Just Announced: Philippians Sermon Series

Summary: Remembering helps us to see God’s long view rather than our short view. Thanksgiving for the long view.

Thanksgiving Sunday Deuteronomy 8:7-18 13 October 2002

Rev. Roger Haugen

This is a difficult year to celebrate Thanksgiving. Most years, at this time, the harvest is in, the bins full, or even piles of grain on the ground. Thanksgiving, in most years, is a time we find it easy to be joyful, to sit back take a long breath and enjoy the fruits of our year’s work.

But this year is different. There were so many months without rain. The land remained brown through the spring and early summer. This was the year that pushed people back in their memories to remember a year as dry. Some spoke of 1961, others remembered the 1930’s but then remembered crops through those years. Some parts of the province were swarmed by grasshoppers eating anything green. Many fields were not even combined because there was so little there. The weather played it’s cruel games with us, no rain for so long and then rain that seemed to mock us by coming too late, creating second growth that seemed to promise something only to be cut short by early frost.

One of my colleagues in another city spoke of a member of his congregation who had lost his house in a fire this summer. The insurance company has been slow with a settlement and his family is living on a mattress in the home of a relative with a few clothes hanging in a closet. Knowing that Thanksgiving was close, the pastor asked how he could be sensitive to this man’s family in a year as difficult as this. The man said that this year has helped him to remember how little stuff he really needs, and more than that, it has helped him to remember how much people care for one another in times of crisis. This was not to be a typical Thanksgiving for him, not one he would have chosen for himself, but certainly a one during which he would remember to be thankful.

The key word for the text from Deuteronomy is remember. The people of Israel are about to be led into the Promised Land.

“A good land, a land with flowing streams, with springs and underground waters welling up in valleys and hills, a lnad of wheat and barley, of vines and fig trees and pomegranates, a land of olive trees and honey, a land where you may eat bread without scarcity, where you will lack nothing…”

These are words spoken to a people who had wandered for 40 years in the wilderness. These are people who are reminded that it has been God who has been faithful, God who led them out of slavery into the promised land. God who had fed them and given them water all those years. God who had made sure that their shoes and clothes did not wear out.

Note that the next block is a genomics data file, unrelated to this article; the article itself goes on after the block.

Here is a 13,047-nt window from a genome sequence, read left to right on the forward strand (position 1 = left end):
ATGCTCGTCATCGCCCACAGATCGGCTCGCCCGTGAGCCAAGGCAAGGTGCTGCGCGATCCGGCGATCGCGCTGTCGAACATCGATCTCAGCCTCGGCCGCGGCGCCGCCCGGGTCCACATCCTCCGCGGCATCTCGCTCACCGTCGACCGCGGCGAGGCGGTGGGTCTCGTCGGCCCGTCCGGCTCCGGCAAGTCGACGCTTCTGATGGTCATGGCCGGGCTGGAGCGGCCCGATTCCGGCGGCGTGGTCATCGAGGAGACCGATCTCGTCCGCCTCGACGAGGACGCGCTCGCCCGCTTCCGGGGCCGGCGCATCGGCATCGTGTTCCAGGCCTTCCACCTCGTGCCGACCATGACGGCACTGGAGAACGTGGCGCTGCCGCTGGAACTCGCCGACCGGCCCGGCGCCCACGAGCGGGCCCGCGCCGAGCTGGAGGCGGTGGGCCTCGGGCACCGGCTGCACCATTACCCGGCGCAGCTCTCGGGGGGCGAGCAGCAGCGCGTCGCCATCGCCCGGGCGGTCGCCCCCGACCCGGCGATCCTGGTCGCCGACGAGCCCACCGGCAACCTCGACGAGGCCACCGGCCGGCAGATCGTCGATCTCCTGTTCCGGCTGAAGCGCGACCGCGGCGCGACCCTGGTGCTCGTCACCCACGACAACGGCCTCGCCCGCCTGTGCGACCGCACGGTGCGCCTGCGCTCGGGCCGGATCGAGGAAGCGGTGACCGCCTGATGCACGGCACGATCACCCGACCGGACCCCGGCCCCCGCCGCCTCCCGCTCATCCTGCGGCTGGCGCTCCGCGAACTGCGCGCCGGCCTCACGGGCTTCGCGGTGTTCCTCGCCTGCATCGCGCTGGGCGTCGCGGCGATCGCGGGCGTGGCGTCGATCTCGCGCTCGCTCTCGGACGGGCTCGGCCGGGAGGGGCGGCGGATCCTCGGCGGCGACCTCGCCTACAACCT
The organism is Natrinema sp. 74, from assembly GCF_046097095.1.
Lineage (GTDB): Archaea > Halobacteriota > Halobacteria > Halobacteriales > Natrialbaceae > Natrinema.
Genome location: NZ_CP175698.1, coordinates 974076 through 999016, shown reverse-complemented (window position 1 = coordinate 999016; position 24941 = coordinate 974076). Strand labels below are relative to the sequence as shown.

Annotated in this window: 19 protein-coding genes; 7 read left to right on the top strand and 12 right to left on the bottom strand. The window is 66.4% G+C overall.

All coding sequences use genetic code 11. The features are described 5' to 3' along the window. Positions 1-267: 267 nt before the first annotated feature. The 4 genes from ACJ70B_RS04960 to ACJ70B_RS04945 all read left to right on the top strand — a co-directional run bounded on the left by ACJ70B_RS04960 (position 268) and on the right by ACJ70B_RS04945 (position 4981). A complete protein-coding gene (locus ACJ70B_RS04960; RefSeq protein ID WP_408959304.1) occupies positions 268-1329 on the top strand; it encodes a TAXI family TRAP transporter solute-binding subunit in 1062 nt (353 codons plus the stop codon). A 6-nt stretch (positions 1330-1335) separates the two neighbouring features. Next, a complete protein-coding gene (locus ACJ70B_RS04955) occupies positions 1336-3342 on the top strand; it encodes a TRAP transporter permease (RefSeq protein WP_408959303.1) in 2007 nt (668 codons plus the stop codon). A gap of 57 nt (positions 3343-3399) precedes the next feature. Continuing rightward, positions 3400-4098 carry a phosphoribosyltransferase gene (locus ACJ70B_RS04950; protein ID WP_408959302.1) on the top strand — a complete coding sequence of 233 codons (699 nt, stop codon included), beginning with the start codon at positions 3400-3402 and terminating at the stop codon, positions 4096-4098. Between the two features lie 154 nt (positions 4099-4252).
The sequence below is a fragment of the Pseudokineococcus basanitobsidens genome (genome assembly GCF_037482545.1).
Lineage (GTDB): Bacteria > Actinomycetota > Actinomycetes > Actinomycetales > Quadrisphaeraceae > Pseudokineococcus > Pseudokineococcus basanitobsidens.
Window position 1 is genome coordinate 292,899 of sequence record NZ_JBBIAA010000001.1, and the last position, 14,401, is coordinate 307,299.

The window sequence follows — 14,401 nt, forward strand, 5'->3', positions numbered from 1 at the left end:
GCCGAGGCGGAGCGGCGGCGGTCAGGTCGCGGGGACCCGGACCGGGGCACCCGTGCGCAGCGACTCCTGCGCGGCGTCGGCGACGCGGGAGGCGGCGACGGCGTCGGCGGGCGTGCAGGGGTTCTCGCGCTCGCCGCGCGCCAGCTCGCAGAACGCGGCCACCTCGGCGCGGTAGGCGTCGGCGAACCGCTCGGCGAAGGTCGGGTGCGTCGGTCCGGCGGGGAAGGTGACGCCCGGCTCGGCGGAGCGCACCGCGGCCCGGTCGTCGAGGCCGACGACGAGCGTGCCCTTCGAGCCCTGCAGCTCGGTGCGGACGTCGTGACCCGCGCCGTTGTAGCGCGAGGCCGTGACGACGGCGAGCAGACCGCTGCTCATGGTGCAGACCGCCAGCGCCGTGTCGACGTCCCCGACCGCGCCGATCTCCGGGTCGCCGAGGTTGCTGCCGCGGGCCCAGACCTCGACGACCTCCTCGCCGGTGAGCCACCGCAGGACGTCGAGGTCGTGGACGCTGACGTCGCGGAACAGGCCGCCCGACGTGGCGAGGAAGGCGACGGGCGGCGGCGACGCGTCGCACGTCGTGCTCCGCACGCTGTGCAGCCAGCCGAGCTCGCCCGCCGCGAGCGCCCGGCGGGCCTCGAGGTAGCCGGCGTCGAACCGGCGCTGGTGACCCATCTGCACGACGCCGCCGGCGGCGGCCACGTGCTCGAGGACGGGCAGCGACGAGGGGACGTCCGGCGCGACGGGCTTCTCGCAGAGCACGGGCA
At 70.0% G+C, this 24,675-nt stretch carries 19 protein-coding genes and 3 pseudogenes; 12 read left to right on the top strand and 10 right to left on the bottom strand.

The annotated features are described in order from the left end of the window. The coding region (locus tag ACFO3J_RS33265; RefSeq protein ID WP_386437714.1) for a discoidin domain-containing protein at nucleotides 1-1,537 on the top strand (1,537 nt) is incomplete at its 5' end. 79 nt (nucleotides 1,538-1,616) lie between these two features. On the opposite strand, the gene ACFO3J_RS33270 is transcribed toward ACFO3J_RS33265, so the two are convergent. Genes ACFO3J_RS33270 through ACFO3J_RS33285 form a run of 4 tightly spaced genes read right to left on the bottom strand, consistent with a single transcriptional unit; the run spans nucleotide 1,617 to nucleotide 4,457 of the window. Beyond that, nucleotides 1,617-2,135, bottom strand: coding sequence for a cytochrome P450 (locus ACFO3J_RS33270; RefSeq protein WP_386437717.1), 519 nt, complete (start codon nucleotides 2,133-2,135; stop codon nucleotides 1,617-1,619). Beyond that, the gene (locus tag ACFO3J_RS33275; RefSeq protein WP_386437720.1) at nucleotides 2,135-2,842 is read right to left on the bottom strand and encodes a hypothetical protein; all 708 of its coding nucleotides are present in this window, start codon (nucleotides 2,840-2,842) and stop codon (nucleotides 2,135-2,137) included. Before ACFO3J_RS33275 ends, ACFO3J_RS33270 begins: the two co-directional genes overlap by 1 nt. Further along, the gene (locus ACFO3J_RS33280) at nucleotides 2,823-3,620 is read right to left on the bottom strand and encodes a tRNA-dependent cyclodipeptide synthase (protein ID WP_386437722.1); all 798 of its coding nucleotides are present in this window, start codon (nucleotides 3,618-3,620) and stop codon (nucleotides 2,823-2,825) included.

The people of Israel are told to remember because they often forgot. They often had a short view that led them to complain, to accuse God of abandoning them. A short view that made them think that they were responsible for the good things that happened to them. A short view that the writer of Deuteronomy knew would lead them to think that the good of the Promised Land was their doing. So, the people of Israel are told to remember. “Remember the long way that the Lord your God has led you these forty years in the wilderness.”

“Remember the Lord your God, for it is he who gives you power to get wealth, so that he may confirm his covenant that hew swore to your ancestors, as he is doing today.”

The people of Israel are reminded of God’s long view. A long view that chose them as his own, a long view that saw this group of wandering peasants protected from famine in the days of Joseph, protected from the genocide of the pharaohs and led into the Promised Land. The long view of God followed the ups and downs of his people through generations of prophets and gave us Jesus as the saviour of the world. The long view of God that was faithful to God’s promises even though there were difficult times along the way.

The short view of the lepers in today’s gospel asked for a handout of food but the long view of God saw that they needed healing. One remembered, in the midst of his good fortune, that Jesus was responsible for his healing and returned to remember and give thanks.

The short view of history for Saskatchewan this year is not very pleasant. Some have lost their farms. Many have had to decide between expensive hay and low prices for their cattle at auction. Many have had sleepless nights. The text from Deuteronomy comes to us today to remind us to remember. To remember God’s long view, God’s promises that are faithful in the ups and downs of life. To remember that there have been many more good years than bad years and that all we have is a gift from God. Our inability to control the weather is a reminder that God is the one who is God and not I. Remember the God who remembers you. Remember the God who has every hair on your head numbered. Remember the God who clothes each one of us more beautifully than the lilies of the field. Remember that all we have and are comes from God who does not forget.

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